Especially in Women -- In women, hyperthyroidism can cause infertility, miscarriage, changes to sex drive, worsening premenstrual syndrome, erratic or even nonexistent menstrual periods.

Especially in Newborns/Babies -- Newborns who are hyperthyroid are more likely to be premature, and have a low birthweight. They may have a yellowish cast to the skin, a visible goiter or enlarged neck, and prominent eyes. These babies may also have an elevated heart rate and body temperature. In terms of temperament, these babies may be irritable, restless, hyperactive, and appear to be anxious or unusually alert. They may eat but suffer from frequent diarrhea and vomiting, and may fail to gain weight.

Especially in Children -- Children with hyperthyroidism are likely to have a goiter. They may also have increased appetite and/or weight loss, weakness, school problems, hyperactivity, emotional outbursts, and temper tantrums.

Especially in Teenagers -- In teenagers, a dramatic increase in appetite, or unusual weight loss, may be seen. They may have sports performance problems, and delayed puberty.

Especially in the Elderly / Seniors -- Older people may have more frequent falls, tremors, atrial fibrillation, or dementia. Some older people have what's known as "apathetic hyperthyroidism" -- which has symptoms not typically associated with hyperthyroidism, including appearing depressed, lacking in energy, confused, forgetful, and constipated -- without weight loss.

Graves' Ophthalmopathy

Graves' Ophthalmopathy is an inflammatory autoimmune eye disorder that, while separate from Graves' disease that affects the thyroid, is often seen in conjunction with it. Graves' Ophthalmopathy is also known by a variety of other names, including thyroid eye disease (TED), thyroid associated ophthalmopathy (TAO), thyroid associated orbitopathy, orbital dystrophy (OD), dsythyroid orbitopathy, thyroid ophthalmopathy, exophthalmos, immune exophthalmos, Grave's orbitopathy, and Graves' eye disease.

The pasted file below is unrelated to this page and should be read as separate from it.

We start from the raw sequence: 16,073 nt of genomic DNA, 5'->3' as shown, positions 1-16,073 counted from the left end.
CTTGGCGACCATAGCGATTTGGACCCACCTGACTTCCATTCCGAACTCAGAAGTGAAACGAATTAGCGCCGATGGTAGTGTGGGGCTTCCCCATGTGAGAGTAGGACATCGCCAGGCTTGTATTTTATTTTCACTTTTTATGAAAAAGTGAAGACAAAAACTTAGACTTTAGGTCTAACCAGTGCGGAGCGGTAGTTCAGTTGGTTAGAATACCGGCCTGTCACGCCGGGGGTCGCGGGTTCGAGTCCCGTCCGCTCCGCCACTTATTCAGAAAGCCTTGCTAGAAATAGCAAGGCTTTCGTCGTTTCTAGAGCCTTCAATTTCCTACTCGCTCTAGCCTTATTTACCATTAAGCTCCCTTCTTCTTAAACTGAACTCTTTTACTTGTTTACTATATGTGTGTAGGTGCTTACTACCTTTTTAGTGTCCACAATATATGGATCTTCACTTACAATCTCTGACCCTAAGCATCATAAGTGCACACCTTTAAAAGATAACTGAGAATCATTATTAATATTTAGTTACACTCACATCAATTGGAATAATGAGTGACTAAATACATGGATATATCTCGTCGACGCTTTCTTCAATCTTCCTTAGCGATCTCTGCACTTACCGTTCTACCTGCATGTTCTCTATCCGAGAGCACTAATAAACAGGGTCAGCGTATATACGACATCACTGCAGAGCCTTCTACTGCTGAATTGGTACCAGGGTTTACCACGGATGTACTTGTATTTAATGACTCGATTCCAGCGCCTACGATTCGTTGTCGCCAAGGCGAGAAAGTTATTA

For Graves' disease patients who also have Graves ophthalmopathy, in addition to bulging of the eyes, one of the more common eye-related symptoms is "lid lag" -- where the upper eyelid doesn't smoothly follow along when you look down. Other symptoms can include pain or itchiness, blurred vision, reduced color or brightness in vision, double vision, poor night vision, light sensitivity, and "floaters."

Thyroid Storm

A very small percentage of patients with hyperthyroidism develop a life-threatening condition known as thyroid storm. During a thyroid storm, the heart rate, blood pressure and body temperature can become uncontrollably high. Symptoms can include an extremely high fever (up to 106), a heart rate as high as 200 beats per minute, palpitations, chest pain, shortness of breath, high blood pressure, confusion, delirium, psychosis, stupor, fatigue, and other symptoms. Whenever thyroid storm is suspected, the patient must go immediately on an emergency basis to the hospital, as this is a life-threatening condition that can develop and worsen quickly, and requires treatment within hours to avoid fatal complications such as stroke or heart attack.

Read a detailed article outlining the risks and symptoms of thyroid storm.

Sources:

AACE Thyroid Task Force, "American Association of Clinical Endocrinologists Medical Guidelines for Clinical Practice for the Evaluation and Treatment of Hyperthyroidism and Hypothyroidism," Endocrine Practice, Vol 8 No. 6, November/December 2002

Braverman, MD, Lewis E., and Robert D. Utiger, MD. Werner and Ingbar's The Thyroid: A Fundamental and Clinical Text. 9th ed., Philadelphia: Lippincott Williams & Wilkins (LWW), 2005.

De Groot, Leslie, M.D., Thyroid Disease Manager, Online book. Online

Moore, Elaine A. with Lisa Moore. Graves' Disease A Practical Guide. McFarland & Company, Inc., North Carolina, 2001

Shomon, Mary J., Living Well With Graves' Disease and Hyperthyroidism: What Your Doctor Doesn't Tell You...That You Need to Know , HarperCollins, New York 2005, Online

Weetman, Anthony P. "Graves' Disease" New England Journal of Medicine , Volume 343:1236-1248 October 26, 2000 Number 17

Continue Reading